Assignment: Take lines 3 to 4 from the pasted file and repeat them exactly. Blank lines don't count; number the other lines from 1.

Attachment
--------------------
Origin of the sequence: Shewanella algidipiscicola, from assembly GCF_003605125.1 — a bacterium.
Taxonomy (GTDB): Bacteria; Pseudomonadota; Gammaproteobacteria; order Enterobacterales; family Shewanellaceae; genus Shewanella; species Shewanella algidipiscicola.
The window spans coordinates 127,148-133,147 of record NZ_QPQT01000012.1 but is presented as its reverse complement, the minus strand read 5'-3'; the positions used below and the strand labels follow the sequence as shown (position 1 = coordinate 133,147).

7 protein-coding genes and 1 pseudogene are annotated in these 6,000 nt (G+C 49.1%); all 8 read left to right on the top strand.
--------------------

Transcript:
The window spans coordinates 127,148-133,147 of record NZ_QPQT01000012.1 but is presented as its reverse complement, the minus strand read 5'-3'; the positions used below and the strand labels follow the sequence as shown (position 1 = coordinate 133,147).

7 protein-coding genes and 1 pseudogene are annotated in these 6,000 nt (G+C 49.1%); all 8 read left to right on the top strand.